Blog posts tagged "sourceforge"

bbPress vs. Vanilla?

February 6th, 2006

I’m not really a web forums type guy, but the light weight interfaces of bbPress and Vanilla do a lot to redeem the medium. Anyone got a preference from using them?

Also anyone have a mbox import script for importing old list traffic?

Part of the very slow, long running process of re-launching the Magpie site, and breaking my Sourceforge dependency.

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Time to Start Looking for an Alternative

September 18th, 2004
( 2004-09-17 10:27:57 – Project CVS Service ) As of 2004-09-17 there is a problem with the CVS host serving anonymous CVS, nightly tarballs and ViewCVS for projects that start with the letters m, n, p, q, t, y and z. We currently do not have an estimate on when they will be back up.

Interestingly projects beginning with m, n, p, q, t, y, and z account for over half of my Sourceforge projects.

Sourceforge is in a death spiral, anyone who lived through late 90s/early 2000s should recognize the symptoms: increasingly cluttered site design, outages, new money making schemes, and an increasing divorce from reality/constituents.

update: oh, and changing your name is another symptom, because you know OSTG is so much better then OSDN. But they’re doing something right to get funded by Omidyar (major Groundspring funder).

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DOAP

July 29th, 2004

I didn’t realize DOAP wasn’t out when Jo was proselytizing it at the Aspiration convergence earlier this month. If I’d know that I’d have jumped on it, you know be one of those early mover cool kids. Now it is released, with a web page, and a OSCON session + Danny O’Brien write up.

My initial feedback is that we’ve got to stop being so damned cute with our naming if this stuff is going to get wide adoption, FOAF, LOAF, DOAP, come on!

Still, Magpie DOAP (hmm, have to see if I can use .htaccess to force proper content-type), courtesy of the DOAP-a-matic. Really Sourceforge should spit this out automatically, in the mean time it would be a trivial hack to write a Sourceforge RSS to DOAP converter. (that was a hint)

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Magpie Chugging Along Nicely

June 21st, 2004

I noticed this morning that Magpie just crossed the 20,000 downloads threshold (yay for Sourceforge RSS), including 10,000 downloads in the last 6 months. Even more telling is the real explosion of interesting new services, articles, and projects all using Mapgie. (I’m trying to keep track of some of this Magpie links page, and some it on del.icio.us/tag/magpie which is syndicated to the Magpie blog)

With Steve’s recent work we might finally kill the encoding issues which has plagued Mapgie since day one (anyone want to volunteer to come kill the encoding issues plaguing XML::RSS?).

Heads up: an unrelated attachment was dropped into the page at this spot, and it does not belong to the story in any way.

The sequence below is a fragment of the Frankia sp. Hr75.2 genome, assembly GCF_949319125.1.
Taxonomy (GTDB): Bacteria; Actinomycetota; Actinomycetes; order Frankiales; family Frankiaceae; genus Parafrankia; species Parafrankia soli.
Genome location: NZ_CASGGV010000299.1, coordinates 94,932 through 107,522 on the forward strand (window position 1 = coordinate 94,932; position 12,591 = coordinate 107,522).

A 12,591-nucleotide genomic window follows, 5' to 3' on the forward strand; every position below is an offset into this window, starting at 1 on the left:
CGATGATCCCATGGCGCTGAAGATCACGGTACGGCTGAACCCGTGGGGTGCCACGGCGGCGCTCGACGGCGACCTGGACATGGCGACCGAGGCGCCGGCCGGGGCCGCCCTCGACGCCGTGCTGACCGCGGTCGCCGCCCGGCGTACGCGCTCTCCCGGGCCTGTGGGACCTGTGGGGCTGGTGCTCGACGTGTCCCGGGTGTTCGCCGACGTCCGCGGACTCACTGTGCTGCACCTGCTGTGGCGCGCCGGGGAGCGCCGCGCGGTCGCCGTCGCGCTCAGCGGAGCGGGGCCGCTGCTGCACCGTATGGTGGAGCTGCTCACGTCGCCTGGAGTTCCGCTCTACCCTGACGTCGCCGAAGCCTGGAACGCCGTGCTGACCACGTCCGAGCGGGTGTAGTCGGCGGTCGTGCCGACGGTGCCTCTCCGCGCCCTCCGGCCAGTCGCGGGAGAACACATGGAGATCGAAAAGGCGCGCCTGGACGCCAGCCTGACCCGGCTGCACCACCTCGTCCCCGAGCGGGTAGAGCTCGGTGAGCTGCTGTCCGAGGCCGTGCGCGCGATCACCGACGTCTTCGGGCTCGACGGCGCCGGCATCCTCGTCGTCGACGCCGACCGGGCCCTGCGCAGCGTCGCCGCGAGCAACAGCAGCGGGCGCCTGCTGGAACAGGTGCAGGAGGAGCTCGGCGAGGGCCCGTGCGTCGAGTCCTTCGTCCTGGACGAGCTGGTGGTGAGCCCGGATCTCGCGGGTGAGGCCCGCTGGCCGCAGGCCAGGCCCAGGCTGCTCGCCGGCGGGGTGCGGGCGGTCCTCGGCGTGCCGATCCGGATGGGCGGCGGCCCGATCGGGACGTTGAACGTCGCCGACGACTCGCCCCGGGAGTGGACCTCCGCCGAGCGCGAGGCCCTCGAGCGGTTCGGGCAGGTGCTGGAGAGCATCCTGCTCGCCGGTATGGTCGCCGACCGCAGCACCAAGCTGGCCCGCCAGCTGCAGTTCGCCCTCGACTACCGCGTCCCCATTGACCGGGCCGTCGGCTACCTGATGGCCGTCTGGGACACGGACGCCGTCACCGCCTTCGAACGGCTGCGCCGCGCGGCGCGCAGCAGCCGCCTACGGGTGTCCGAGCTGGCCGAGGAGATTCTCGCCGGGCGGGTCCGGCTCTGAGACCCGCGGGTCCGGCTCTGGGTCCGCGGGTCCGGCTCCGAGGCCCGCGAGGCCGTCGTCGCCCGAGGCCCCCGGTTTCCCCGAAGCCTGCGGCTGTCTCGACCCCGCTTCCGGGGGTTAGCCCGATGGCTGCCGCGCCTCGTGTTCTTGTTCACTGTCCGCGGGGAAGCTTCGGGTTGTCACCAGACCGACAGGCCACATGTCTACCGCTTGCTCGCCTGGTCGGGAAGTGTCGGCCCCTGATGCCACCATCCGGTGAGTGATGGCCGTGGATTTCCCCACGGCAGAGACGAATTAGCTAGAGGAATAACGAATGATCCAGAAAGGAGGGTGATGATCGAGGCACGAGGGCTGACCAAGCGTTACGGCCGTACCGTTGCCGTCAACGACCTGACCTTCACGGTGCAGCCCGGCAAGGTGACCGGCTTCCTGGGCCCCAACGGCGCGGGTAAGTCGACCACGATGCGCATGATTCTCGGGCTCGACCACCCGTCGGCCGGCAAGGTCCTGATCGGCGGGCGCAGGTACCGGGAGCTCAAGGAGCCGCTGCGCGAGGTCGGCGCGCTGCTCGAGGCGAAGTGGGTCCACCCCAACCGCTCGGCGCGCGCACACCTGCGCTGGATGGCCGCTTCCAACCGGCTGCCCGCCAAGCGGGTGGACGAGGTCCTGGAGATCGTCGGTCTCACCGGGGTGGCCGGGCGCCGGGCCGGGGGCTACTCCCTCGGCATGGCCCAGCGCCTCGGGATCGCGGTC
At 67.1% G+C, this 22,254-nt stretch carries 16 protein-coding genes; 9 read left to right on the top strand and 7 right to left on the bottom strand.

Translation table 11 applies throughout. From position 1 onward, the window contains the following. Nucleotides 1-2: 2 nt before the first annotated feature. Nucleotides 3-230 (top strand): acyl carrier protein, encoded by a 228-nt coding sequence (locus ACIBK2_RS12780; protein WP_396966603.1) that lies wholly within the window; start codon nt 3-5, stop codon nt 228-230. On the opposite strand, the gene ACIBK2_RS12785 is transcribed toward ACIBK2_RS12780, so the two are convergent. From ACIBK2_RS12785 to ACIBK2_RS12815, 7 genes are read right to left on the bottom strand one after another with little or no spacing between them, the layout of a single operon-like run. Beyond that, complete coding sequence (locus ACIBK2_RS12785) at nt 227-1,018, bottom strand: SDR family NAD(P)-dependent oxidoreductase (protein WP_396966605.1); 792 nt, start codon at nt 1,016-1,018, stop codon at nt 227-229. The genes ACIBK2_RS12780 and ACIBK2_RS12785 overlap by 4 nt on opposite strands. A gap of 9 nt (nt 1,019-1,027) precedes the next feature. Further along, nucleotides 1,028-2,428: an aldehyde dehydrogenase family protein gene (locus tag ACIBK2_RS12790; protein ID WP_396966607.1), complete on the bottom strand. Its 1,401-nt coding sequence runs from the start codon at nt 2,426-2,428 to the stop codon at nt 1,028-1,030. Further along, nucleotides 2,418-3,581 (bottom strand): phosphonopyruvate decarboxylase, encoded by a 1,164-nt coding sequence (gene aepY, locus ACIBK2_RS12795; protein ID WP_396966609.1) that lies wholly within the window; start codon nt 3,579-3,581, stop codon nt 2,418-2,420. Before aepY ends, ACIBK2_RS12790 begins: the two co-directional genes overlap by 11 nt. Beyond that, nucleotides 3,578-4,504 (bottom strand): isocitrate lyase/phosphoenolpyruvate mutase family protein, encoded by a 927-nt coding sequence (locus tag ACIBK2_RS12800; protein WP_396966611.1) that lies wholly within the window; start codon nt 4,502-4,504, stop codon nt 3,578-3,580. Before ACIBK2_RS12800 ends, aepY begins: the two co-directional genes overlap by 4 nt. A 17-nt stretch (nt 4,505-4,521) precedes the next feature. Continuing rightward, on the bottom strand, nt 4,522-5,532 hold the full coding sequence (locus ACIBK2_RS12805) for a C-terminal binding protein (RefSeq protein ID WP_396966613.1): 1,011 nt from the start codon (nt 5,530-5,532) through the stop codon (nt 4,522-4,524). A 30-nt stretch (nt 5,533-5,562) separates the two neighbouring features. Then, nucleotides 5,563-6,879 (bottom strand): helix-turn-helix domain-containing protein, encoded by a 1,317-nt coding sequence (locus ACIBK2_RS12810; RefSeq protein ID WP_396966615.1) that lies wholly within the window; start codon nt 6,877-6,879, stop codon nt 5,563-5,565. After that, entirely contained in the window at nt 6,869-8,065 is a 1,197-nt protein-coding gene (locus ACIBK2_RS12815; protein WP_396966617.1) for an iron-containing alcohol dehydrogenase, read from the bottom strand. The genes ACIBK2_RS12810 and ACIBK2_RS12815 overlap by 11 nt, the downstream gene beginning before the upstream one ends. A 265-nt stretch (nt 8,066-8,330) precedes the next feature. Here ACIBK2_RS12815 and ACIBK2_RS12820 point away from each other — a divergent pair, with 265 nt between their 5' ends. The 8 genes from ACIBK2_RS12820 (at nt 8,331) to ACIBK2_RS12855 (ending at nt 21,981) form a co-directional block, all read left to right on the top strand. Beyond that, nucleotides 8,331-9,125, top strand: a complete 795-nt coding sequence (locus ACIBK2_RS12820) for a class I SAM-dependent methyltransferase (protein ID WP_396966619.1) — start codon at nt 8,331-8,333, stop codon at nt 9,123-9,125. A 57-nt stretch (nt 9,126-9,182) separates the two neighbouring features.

And perhaps most surprising to me was a copy of Uncommon Grounds showing up at my door this weekend apparently purchased from my Amazon wishlist. (which I had forgotten I had, and to the best of my knowledge have never linked to, and is horribly out of date) Wow. This looks like a great book. Thank you.

And thanks to everyone who has been participating so far.

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Sourceforge Premium Subscriptions Are Lame

February 14th, 2004

Sourceforge is apparently still trashing around desperately trying to find a way to monetize what can only be a very resource intensive site to maintain. First they added the Sourceforge managed donation service (wonder how that is working for them?) and then the recent “Premium Sourceforge Subscriptions”.

Both of these services seem to miss the obvious, Sourceforge real customers are project maintainers, we are the one with whom it has a relationship, and it is to us that it is offering real value. Obviously its compelling to try to tap into the millions of users who must hit the site daily rather then the mere 75,000 or so of us who maintain projects, but I think it is misguided.

What They Are Offering

Better search tools for finding projects, better tech support, and better project monitoring, and better downloads. Except for tech support these seem like tools aimed at consumers, not creators.

What I Would Pay For

Better metrics and statistics. For example, Sourceforge hasn’t updated the download numbers since Jan 31st. I’m afraid this is going to be like the 6 month outage that SF.net went through last year (or was that 2 years ago) when they failed to report 95% of page views and downloads. Also I’ve added a little web bug to keep track of web stats for my Sourceforge hosted site, but I might be willing to pay for something that did this for me.

Better CVS server. The CVS server is pretty consistently slammed, and slow. A being hosted on the “premium” CVS server would be very appealing.

Better web hosting. SF offers a pretty complete web hosting, but the one thing I wanted to do (open a socket from PHP) wasn’t possible.

Things I Wouldn’t Pay For But Which Should Be Done

Better mailing list archives. I don’t understand why they don’t just use the mailman’s archiver (though it admittedly has issues), but the Sourceforge mailing list archives are worse then useless.

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Tracking Referers for Sourceforge Hosted Site

December 23rd, 2003

Hosting a project with Sourceforge is great. They provide bandwidth, CVS with anonymous access (something I never set up on my own boxes), and above all, a certain credibility. But they don’t provide good traffic analysis. There was some recent discussion if people were actually finding Magpie searching for PHP RSS parsing, or if they were simple searching for a picture of a magpie.

So here is a bit of Javascript that will fetch a remote image from your Sourceforge project home page and tack the original referer url to the image.